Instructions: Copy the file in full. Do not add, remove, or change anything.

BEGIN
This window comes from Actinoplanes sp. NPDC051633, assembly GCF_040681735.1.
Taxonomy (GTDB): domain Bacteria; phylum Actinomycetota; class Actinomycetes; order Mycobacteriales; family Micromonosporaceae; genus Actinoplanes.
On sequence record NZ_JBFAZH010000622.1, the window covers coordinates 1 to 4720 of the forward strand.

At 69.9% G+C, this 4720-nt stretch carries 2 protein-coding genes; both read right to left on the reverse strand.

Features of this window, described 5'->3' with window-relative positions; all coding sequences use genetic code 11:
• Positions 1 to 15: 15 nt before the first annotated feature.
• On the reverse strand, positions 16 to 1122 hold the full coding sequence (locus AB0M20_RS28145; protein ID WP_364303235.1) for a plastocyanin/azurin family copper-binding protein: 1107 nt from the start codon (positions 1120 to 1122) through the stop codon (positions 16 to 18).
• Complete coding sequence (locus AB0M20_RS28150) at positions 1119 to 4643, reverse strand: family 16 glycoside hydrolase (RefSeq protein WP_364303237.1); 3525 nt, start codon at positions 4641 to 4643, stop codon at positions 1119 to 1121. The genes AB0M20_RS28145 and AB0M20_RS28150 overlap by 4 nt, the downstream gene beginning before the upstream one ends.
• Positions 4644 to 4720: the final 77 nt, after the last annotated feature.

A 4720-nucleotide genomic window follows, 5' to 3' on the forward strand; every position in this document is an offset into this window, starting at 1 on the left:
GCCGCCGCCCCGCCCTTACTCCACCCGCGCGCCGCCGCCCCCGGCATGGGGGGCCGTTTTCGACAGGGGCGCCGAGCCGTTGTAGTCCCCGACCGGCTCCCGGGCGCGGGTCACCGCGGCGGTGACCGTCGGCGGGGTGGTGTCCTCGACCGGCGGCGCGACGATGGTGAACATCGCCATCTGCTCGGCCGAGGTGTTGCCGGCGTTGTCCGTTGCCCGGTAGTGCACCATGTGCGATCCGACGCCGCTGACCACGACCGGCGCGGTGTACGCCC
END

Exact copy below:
This window comes from Actinoplanes sp. NPDC051633, assembly GCF_040681735.1.
Taxonomy (GTDB): domain Bacteria; phylum Actinomycetota; class Actinomycetes; order Mycobacteriales; family Micromonosporaceae; genus Actinoplanes.
On sequence record NZ_JBFAZH010000622.1, the window covers coordinates 1 to 4720 of the forward strand.

At 69.9% G+C, this 4720-nt stretch carries 2 protein-coding genes; both read right to left on the reverse strand.

Features of this window, described 5'->3' with window-relative positions; all coding sequences use genetic code 11:
• Positions 1 to 15: 15 nt before the first annotated feature.
• On the reverse strand, positions 16 to 1122 hold the full coding sequence (locus AB0M20_RS28145; protein ID WP_364303235.1) for a plastocyanin/azurin family copper-binding protein: 1107 nt from the start codon (positions 1120 to 1122) through the stop codon (positions 16 to 18).
• Complete coding sequence (locus AB0M20_RS28150) at positions 1119 to 4643, reverse strand: family 16 glycoside hydrolase (RefSeq protein WP_364303237.1); 3525 nt, start codon at positions 4641 to 4643, stop codon at positions 1119 to 1121. The genes AB0M20_RS28145 and AB0M20_RS28150 overlap by 4 nt, the downstream gene beginning before the upstream one ends.
• Positions 4644 to 4720: the final 77 nt, after the last annotated feature.

A 4720-nucleotide genomic window follows, 5' to 3' on the forward strand; every position in this document is an offset into this window, starting at 1 on the left:
GCCGCCGCCCCGCCCTTACTCCACCCGCGCGCCGCCGCCCCCGGCATGGGGGGCCGTTTTCGACAGGGGCGCCGAGCCGTTGTAGTCCCCGACCGGCTCCCGGGCGCGGGTCACCGCGGCGGTGACCGTCGGCGGGGTGGTGTCCTCGACCGGCGGCGCGACGATGGTGAACATCGCCATCTGCTCGGCCGAGGTGTTGCCGGCGTTGTCCGTTGCCCGGTAGTGCACCATGTGCGATCCGACGCCGCTGACCACGACCGGCGCGGTGTACGCCC